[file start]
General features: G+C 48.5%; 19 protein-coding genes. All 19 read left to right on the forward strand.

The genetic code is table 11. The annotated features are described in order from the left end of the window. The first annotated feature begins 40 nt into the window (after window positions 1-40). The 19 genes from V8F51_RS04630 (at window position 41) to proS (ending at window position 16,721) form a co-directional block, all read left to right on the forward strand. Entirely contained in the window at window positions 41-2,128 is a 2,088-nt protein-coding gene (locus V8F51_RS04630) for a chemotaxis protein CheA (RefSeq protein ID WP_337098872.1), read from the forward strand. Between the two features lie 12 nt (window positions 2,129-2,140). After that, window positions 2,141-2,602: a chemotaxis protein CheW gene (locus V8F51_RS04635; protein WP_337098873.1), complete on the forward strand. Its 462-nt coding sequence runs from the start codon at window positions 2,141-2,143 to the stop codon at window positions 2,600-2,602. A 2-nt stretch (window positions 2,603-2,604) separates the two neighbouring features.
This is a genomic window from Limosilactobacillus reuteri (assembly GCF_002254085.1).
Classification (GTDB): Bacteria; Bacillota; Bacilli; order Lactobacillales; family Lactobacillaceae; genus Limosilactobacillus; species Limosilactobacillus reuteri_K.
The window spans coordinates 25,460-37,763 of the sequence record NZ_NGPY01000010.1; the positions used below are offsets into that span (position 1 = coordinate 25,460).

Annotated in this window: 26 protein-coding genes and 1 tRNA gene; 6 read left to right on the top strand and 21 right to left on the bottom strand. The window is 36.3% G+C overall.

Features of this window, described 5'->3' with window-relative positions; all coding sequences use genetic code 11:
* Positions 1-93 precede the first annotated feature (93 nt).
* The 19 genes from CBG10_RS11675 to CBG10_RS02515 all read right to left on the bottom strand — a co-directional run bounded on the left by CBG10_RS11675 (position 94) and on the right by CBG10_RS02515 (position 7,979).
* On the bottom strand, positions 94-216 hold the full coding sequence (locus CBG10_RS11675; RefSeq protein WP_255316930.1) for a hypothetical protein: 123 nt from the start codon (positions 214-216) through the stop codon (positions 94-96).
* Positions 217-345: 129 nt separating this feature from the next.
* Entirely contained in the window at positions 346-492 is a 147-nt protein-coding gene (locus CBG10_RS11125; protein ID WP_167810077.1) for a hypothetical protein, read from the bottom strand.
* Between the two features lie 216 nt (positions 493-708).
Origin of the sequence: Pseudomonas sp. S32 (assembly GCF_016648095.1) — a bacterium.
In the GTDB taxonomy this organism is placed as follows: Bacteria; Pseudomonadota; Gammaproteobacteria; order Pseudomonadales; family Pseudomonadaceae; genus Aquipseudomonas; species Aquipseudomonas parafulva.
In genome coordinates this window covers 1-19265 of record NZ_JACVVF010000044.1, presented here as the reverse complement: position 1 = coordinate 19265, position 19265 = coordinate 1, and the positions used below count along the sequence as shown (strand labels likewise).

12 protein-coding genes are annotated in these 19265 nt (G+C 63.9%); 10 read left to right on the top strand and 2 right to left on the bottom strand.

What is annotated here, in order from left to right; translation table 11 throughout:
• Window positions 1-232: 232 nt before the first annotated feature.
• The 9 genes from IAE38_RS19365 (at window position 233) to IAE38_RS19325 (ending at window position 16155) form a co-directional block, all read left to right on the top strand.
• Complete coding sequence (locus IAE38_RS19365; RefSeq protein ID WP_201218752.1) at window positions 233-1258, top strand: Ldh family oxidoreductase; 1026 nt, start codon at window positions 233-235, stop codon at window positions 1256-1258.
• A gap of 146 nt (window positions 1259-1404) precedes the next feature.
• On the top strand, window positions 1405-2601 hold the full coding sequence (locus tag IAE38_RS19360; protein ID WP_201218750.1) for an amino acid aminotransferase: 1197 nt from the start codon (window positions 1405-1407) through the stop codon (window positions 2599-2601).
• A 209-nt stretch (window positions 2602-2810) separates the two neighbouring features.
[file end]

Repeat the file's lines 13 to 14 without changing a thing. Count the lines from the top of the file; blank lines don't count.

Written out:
* Between the two features lie 216 nt (positions 493-708).
Origin of the sequence: Pseudomonas sp. S32 (assembly GCF_016648095.1) — a bacterium.